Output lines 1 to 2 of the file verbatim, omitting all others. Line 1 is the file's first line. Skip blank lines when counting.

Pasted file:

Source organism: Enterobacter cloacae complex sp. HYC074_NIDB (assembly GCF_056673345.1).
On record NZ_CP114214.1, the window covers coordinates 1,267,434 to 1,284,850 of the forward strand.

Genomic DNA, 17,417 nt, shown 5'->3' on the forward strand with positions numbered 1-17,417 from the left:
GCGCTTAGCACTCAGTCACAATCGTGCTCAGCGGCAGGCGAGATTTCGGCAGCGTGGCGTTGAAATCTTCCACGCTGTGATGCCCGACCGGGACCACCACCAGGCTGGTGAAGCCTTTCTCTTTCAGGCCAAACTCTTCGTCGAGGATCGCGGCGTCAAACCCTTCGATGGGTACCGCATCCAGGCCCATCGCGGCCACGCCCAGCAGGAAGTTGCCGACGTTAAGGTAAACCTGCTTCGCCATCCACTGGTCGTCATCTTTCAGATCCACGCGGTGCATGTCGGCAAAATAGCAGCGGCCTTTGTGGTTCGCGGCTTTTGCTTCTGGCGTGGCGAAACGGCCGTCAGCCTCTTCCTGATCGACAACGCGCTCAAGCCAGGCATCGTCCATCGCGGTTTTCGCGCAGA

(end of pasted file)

Source organism: Enterobacter cloacae complex sp. HYC074_NIDB (assembly GCF_056673345.1).
On record NZ_CP114214.1, the window covers coordinates 1,267,434 to 1,284,850 of the forward strand.